Argument

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North Korea Needs the Bomb to Protect Itself From America

Pyongyang isn’t crazy, just focused on a credible threat.

By , a senior fellow at the Cato Institute.
North Korea's leader Kim Jong Un listens to US President Donald Trump (not pictured) during a meeting at the Sofitel Legend Metropole hotel in Hanoi on February 27, 2019. (
North Korea's leader Kim Jong Un listens to US President Donald Trump (not pictured) during a meeting at the Sofitel Legend Metropole hotel in Hanoi on February 27, 2019. ( Saul Loeb/AFP via Getty Images

North Korea “continues to enhance its ballistic missile capability and possesses the technical capacity to present a real danger to the U.S. homeland as well as our allies and partners across the Indo-Pacific,” Gen. Mark Milley, the chairman of the Joint Chiefs of Staff, recently told Congress. Defense Secretary Lloyd Austin made a similar point: “We also face challenges from North Korea, a country with the ambition to be capable of striking the U.S. homeland.”

It’s true that the North is continuing to enhance its military capabilities. Before agreeing to meet with then-U.S. President Donald Trump, North Korean leader Kim Jong Un brought his nation within striking distance being able to target the continental United States. Although more testing is needed to perfect a North Korean intercontinental ballistic missiles, Pyongyang could hit American dependencies, such as Guam and the Northern Mariana Islands, as well as Okinawa, Japan, which contains a Marine Expeditionary Force and many U.S. bases. (Other obvious targets of the North’s nuclear weapons are major U.S. allies, especially Seoul and Tokyo.)

North Korea’s quest for nukes has helped make it an economic disaster, turning it into a global pariah and diverting resources from economic investment. That’s one reason the country, as Kim admitted in public recently, is facing another critical food crisis. However, it now is an unofficial member of the world’s exclusive nuclear club.

North Korea “continues to enhance its ballistic missile capability and possesses the technical capacity to present a real danger to the U.S. homeland as well as our allies and partners across the Indo-Pacific,” Gen. Mark Milley, the chairman of the Joint Chiefs of Staff, recently told Congress. Defense Secretary Lloyd Austin made a similar point: “We also face challenges from North Korea, a country with the ambition to be capable of striking the U.S. homeland.”

It’s true that the North is continuing to enhance its military capabilities. Before agreeing to meet with then-U.S. President Donald Trump, North Korean leader Kim Jong Un brought his nation within striking distance being able to target the continental United States. Although more testing is needed to perfect a North Korean intercontinental ballistic missiles, Pyongyang could hit American dependencies, such as Guam and the Northern Mariana Islands, as well as Okinawa, Japan, which contains a Marine Expeditionary Force and many U.S. bases. (Other obvious targets of the North’s nuclear weapons are major U.S. allies, especially Seoul and Tokyo.)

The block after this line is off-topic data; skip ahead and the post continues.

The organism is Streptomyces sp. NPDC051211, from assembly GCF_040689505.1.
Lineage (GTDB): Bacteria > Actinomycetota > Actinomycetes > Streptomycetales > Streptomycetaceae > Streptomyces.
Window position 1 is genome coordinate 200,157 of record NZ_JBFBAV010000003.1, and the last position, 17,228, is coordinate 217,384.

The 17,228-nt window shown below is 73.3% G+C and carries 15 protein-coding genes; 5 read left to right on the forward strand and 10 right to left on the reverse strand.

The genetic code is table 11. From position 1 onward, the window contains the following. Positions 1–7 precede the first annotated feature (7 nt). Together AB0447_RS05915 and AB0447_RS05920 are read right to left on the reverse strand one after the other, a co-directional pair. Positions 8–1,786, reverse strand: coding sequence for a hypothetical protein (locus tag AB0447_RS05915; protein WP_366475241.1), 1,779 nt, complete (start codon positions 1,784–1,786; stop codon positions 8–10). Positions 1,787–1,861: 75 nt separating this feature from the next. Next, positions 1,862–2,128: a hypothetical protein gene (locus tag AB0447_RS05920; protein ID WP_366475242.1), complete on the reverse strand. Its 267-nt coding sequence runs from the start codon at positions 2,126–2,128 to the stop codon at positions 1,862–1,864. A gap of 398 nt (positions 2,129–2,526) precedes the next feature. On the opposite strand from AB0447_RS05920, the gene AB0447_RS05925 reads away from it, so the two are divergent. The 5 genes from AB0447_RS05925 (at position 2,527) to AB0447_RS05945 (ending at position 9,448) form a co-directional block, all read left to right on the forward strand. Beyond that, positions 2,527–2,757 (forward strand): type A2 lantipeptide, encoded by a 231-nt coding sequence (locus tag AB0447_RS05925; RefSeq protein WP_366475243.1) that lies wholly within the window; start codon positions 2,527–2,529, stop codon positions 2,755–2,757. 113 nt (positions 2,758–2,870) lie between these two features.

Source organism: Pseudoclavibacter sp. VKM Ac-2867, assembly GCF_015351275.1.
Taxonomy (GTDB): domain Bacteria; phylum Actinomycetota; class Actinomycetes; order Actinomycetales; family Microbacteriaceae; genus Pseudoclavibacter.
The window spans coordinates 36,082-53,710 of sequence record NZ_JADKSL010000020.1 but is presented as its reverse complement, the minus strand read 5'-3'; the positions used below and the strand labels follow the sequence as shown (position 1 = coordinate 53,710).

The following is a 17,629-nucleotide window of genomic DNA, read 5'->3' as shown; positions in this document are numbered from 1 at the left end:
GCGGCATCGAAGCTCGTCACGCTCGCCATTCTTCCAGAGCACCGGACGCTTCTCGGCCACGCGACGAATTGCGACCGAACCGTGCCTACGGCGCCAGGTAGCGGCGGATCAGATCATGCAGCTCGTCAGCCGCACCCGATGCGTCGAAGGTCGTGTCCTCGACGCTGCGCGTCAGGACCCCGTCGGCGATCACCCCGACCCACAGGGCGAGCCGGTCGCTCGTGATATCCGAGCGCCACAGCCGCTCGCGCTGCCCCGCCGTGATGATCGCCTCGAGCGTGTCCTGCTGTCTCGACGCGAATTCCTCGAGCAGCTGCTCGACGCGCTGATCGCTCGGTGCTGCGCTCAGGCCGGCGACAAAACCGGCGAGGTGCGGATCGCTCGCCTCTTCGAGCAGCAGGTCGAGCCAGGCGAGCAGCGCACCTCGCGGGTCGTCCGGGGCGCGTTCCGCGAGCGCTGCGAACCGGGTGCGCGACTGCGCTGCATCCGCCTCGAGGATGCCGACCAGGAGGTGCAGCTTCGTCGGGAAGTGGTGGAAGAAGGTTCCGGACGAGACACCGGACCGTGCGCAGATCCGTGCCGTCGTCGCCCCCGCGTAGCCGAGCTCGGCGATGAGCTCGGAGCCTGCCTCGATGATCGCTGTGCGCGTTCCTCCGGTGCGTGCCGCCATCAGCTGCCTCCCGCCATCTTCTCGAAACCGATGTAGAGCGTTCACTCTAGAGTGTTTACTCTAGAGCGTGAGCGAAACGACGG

North Korea’s quest for nukes has helped make it an economic disaster, turning it into a global pariah and diverting resources from economic investment. That’s one reason the country, as Kim admitted in public recently, is facing another critical food crisis. However, it now is an unofficial member of the world’s exclusive nuclear club.

Nevertheless, the mere possession of nuclear weapons does not mean it threatens America with them. North Korea makes no pretense of having global concerns, other than using diplomatic relations for profit when possible. In the abstract, the Kim dynasty has no interest in the United States or even the Western Hemisphere. Pyongyang’s priority is regional, especially avoiding domination by another power.

China exerted substantial influence (Russia less so) over the ancient Korean kingdom, long known as a shrimp among whales. Japan was a colonial oppressor during the first half of the 20th century. Most important today is North Korea’s relations with South Korea, as the two states remain engaged in a de facto civil war, short-circuited by outside intervention in 1953. One reason China’s importunities against North Korea’s nuclear program fall flat is because such weapons help Pyongyang preserve its independence from Beijing.

However, the United States has intruded in Northeast Asia. America intervened in the Korean War, maintains forces in and around the Korean Peninsula, is prepared to intervene in a future conflict, and regularly threatens to wage preventive war.

Indeed, Washington’s willingness to routinely oust governments on Uncle Sam’s naughty list makes the United States particularly dangerous. Washington can’t even be trusted to live up to a denuclearization accord, as Libya’s Muammar al-Qaddafi discovered a decade ago. The Iranians learned that one president’s word does not bind their successor.

The North desires a deterrent. At the party congress earlier this year, Kim explained, according to a summary report by state media, that “Korea was divided by the U.S., the world’s first user of nukes and war chieftain, and the DPRK has been in direct confrontation with its aggressor forces for decades, and the peculiarities of the Korean revolution and the geopolitical features of our state required pressing ahead uninterruptedly with the already-started building of nuclear force for the welfare of the people, the destiny of the revolution and the existence and independent development of the state.”

That is a prolix way of saying Pyongyang needs the bomb to protect itself from Washington.

No doubt the North Korean regime sees other possible use for nuclear weapons, such as maintaining the military’s loyalty and extorting economic benefits from neighbors. However, when it comes to the United States, nukes have only one practical purpose: deterrence.